Parents can opt out of new CSE lessons says DBE Minister
Minister of Basic Education, Angie Motshekga, says parents have the right to opt out of the life orientation curriculum provided that they can produce an alternative curriculum that meets the required CAPS criteria.
Minister of Basic Education, Angie Motshekga (Getty Images)
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The Minister of Basic Education, Angie Motshekga, has responded to parliamentary questions posed by DA MP, Nomsa Marchesi, on the controversial Comprehensive Sexuality Education (CSE) 2020 updates.

Marchesi asked if parents could refuse to let their children learn the CSE curriculum being offered among the Life Orientation subjects, and what would happen to teachers who refuse to teach the curriculum, among other questions.

These questions come after recent objections by Freedom of Religion South Africa (FOR SA), the South African Teachers' Union and many parents and teachers in response to revelations that the DBE's new scripted lesson plans for 2020 include "graphically explicit" scenarios, examples of sexual assault, group discussions on the topic of "private parts", and more. 

Must read: Are the new Comprehensive Sexuality Education lesson plans really too much?

Alternative curriculum that meets CAPS requirements 

Motshekga explained in a written response that "all learners in public schools receive set provisions as per the CAPS. Parents have a right to opt out of the current curriculum, provided that they can produce an alternative curriculum that meets the required CAPS criteria for competence."

What exactly an "alternative curriculum that meets the required CAPS criteria for competence" means to parents must still be unpacked.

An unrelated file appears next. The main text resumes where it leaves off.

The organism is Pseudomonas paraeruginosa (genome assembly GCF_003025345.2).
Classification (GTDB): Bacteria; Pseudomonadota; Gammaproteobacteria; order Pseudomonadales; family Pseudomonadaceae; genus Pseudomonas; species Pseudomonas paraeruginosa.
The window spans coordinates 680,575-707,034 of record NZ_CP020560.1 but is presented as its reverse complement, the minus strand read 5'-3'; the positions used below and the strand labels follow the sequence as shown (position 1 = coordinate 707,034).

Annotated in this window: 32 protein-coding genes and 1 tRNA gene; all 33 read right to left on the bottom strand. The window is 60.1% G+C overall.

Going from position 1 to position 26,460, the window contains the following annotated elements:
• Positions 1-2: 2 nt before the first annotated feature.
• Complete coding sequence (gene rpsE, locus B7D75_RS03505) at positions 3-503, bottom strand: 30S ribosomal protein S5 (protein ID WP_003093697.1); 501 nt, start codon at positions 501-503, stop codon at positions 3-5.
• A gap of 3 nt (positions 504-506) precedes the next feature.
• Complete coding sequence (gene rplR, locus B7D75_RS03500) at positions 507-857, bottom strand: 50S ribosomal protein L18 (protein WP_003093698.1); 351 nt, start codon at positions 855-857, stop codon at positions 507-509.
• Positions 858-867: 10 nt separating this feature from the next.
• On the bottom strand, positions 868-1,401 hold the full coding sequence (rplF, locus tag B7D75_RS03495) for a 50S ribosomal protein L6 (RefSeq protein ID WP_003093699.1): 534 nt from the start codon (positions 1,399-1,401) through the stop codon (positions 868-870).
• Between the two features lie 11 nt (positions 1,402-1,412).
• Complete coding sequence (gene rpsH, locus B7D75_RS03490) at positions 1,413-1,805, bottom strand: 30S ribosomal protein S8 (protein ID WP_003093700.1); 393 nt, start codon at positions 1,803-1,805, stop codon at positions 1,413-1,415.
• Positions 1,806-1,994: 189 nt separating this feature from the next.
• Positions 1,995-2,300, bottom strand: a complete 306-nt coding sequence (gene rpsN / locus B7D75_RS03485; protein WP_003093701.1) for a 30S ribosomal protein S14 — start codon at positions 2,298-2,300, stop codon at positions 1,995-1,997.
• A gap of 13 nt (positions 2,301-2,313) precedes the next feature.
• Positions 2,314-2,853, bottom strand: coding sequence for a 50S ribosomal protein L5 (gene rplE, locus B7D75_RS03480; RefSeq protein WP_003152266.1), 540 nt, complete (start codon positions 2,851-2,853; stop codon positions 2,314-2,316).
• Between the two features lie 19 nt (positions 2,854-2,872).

Teachers are required to deliver the curriculum

When asked what the actions would be taken against teachers who are opposed to the CSE and if there is an option for teachers to refuse to teach CSE programmes, Motshekga says CSE is provided as part of the Life Skills and Life Orientation CAPS and that teachers are required to deliver the curriculum as set in the CAPS.

She provided assurances that the DBE supports teachers to provide seamless delivery of CSE lessons. 

Motshekga also explained that since the introduction of Comprehensive Sexuality Education modules in 2000, the DBE has held continuous consultative engagements with education stakeholders at National and Provincial level.

The views of the parents, religious groups and relevant non-governmental organisations are represented by stakeholders who form part of the National Consultative Forum of the DBE, she said, where CSE programmes are continually discussed.

Compiled for Parent24 by Anneline Hlangani 

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Read more:

'It's sex, get over it': South Africans respond to leaked 2020 sex education curriculum

Are the new Comprehensive Sexuality Education lesson plans really too much?

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